The Irish Offshore in Context
Facts and Figures
Historical and Current Exploration Activity
• The DCENR estimates “potential, yet-to-find” of up to 10 billion barrels of oil equivalent (BOE) in the Irish Offshore. There is a crucial difference between “potential, yet-to-find” and “proven”.
• The industry has been exploring offshore Ireland for almost half a century. Despite a number of hydrocarbon discoveries, to date no oil field has been developed and only 2 gas fields have been successfully commercialised. The proven gas to date amounts to less than five per cent of the DCENR estimates.
• The Irish offshore is significantly under explored. Only 3% of the Irish offshore area is under licence. Only 130 exploration wells have been drilled to date. Contrast this with over 1000 exploration wells in the Norwegian sector and well over 2000 in the UK offshore.
• All of the 8 licences issued in the 1995 Licensing Round have been handed back to the Government. Of the 11 licences issued in 1997, 10 have been surrendered.
• In 1995, IOOA had 17 members. 13 of these companies have since left the Irish offshore. We now have 8 member companies.
• Since 1975, only one significant field has been discovered offshore Ireland. In 2009 alone, in the UK sector, 8 new fields came into production with a further 6 approved for development.
• The 2009 Irish Licensing Round attracted only two applications, neither of which was from companies new to the Irish offshore. One licence was awarded. A similar round in the UK in 2010 attracted 350 applications with 145 licences awarded, and a further 45 under consideration.
• The only way to prove oil and gas reserves is to drill exploration wells. Drilling offshore Ireland is running at around one exploration well per year. In 2009, 23 exploration wells were drilled in the UK sector, with 45 drilled offshore Norway
• The low success rate of exploratory drilling to date;
• the delays in bringing the Corrib gas field into production;
• the relative absence of infrastructure;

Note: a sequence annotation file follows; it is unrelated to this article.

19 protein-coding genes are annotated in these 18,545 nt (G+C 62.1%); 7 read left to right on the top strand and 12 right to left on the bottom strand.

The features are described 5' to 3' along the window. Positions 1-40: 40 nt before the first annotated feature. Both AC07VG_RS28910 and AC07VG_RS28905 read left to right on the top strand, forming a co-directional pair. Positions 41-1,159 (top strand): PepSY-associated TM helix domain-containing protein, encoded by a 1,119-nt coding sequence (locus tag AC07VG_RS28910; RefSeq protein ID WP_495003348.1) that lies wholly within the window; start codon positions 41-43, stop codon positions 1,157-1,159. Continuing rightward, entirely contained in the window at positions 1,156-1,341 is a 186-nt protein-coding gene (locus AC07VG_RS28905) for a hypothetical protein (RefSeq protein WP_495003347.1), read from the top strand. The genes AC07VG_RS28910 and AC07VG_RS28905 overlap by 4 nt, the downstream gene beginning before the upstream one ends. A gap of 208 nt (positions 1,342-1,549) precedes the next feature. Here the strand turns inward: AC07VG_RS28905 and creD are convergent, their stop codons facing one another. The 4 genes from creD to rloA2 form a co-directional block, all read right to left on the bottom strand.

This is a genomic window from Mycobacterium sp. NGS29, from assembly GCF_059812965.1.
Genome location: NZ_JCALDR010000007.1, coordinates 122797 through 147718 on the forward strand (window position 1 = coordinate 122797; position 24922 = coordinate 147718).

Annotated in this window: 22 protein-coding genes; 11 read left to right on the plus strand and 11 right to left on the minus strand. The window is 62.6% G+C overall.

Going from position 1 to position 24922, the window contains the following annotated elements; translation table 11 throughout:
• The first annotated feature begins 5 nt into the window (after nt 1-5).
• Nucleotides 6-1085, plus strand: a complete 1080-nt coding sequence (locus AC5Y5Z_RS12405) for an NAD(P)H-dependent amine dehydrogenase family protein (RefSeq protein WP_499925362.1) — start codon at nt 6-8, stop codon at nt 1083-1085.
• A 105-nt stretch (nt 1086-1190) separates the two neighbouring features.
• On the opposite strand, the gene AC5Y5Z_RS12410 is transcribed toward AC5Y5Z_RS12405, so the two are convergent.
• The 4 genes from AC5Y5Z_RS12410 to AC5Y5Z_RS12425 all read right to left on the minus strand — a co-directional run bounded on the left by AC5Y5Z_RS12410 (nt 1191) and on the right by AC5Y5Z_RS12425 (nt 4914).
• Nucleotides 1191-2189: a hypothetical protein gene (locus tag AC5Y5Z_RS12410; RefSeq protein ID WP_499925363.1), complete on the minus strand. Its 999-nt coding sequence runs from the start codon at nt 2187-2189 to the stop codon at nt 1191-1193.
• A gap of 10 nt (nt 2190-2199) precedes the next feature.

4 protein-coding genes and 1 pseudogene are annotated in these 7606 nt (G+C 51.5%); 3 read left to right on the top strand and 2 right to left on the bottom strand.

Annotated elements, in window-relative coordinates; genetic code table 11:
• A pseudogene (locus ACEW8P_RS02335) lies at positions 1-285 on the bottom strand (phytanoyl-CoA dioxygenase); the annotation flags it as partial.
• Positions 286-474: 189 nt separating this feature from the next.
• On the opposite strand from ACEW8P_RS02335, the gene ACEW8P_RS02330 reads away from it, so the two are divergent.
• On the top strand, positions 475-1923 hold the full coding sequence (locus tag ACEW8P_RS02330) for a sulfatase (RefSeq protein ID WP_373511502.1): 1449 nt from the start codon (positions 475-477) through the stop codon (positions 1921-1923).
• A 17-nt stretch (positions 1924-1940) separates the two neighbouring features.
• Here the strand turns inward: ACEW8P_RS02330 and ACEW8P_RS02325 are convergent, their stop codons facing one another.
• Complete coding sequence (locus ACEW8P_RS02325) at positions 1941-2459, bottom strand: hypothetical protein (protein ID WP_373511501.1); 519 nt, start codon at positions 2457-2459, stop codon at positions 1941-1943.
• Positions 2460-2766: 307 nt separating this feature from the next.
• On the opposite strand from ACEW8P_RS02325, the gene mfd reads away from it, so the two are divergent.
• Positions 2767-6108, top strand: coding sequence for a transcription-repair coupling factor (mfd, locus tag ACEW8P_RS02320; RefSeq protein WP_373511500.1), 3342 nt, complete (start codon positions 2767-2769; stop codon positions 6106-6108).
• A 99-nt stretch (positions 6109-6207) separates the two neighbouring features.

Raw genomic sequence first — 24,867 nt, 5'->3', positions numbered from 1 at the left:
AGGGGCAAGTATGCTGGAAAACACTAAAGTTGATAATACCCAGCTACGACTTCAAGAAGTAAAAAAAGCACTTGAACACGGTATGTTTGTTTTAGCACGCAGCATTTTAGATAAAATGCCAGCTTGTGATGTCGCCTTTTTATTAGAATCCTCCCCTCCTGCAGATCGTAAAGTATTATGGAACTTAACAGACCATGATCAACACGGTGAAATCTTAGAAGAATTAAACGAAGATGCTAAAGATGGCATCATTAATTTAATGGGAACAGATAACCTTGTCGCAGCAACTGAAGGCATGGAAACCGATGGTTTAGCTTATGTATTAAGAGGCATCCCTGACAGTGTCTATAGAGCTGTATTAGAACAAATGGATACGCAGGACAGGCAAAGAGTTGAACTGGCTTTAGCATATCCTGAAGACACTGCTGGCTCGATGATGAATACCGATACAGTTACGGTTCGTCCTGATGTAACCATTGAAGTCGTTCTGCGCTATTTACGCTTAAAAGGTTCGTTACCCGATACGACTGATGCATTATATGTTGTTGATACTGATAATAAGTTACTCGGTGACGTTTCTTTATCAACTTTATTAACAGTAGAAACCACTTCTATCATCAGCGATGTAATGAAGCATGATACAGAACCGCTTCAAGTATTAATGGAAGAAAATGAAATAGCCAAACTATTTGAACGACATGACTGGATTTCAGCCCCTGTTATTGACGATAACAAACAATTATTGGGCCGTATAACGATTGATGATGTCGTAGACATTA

• the harsh and difficult operating conditions;
• and the high cost of operating offshore Ireland,
have all been discouraging factors.
• The Irish offshore has potential, but that potential can only be tested with continuing inward investment by oil and gas companies. With offshore exploration wells costing anywhere from $20 million to well over $100 million per well, the investment atmosphere must be attractive to bring this inward investment
• Success in exploration could make a real and tangible contribution to resolving the fiscal and economic challenges facing the country. For instance, the development of a major oil discovery off the North West Coast, of the order of 750 million barrels recoverable, would deliver some €16.5 billion in tax to the Exchequer. A medium-sized gas/condensate field, say twice the size of Corrib, would, over its lifetime pay some €5.0 billion in tax. (above figures from DCENR “Cost-Effective Field Development Study for Atlantic Margin Basins)
• Major discoveries offshore Ireland would have an immediate and possibly dramatic effect on the markets’ view of Ireland’s economic prospects, lowering the cost of borrowing and easing the immediate financial pressure.
• Oil and gas activity in the UK currently supports 440,000 jobs, co-incidentally about the level of unemployment in Ireland
The Fiscal Terms
• The Irish offshore fiscal terms were reviewed by Indecon in a report to Minister Eamonn Ryan three years ago. Indecon concluded that the tax level of 25% was broadly appropriate to the level of risk in offshore Ireland, but recommended 35% in the event of very profitable fields. The Minister increased this to 40%. These rates are comparable to other low-activity countries in NWE, such as Spain, France and Portugal.
• Unfavourable comparisons are frequently made with the fiscal regime in Norway. These comparisons do not take into account the high success rate offshore Norway, the large average size of discoveries, and the fact that the Norwegian Government refunds 78% of the cost of unsuccessful wells. Thus the level of risk offshore Norway is low.
• As a levy on production rather than profits, royalties can seriously damage the economics of high-risk, high-cost projects. The UK abolished royalties on new production in 1982. Norway did likewise in 1986. Ireland followed suit in 1987 in order to maintain a minimum level of exploration. Denmark and the Netherlands followed shortly afterwards. Royalties are now rare offshore NWE.
Realising the Potential
• To encourage exploration off our shores, we need to learn from the mistakes of the past and put in place a transparent, robust and legally binding administrative and regulatory regime for field development, so that all stakeholders have a clear understanding of the issues involved and how they are to be addressed.
• We need to separate the regulation and promotion of the sector, and properly resource promotional activity.
• Most of all, we need proactive governmental, political, media and public support to convince the industry that Ireland is a good place to invest exploration funds.
• The industry bears the costs and the risks; the rewards are shared by all of us.
• The measures needed are modest; the benefits potentially immense.
Irish Offshore Operators' Association (IOOA),
Suite No. 2119, Fitzwilliam Business Centre, 26, Upper Pembroke Street, Dublin 2.
Tel:+353 (0)1 637 3996 Email: firstname.lastname@example.org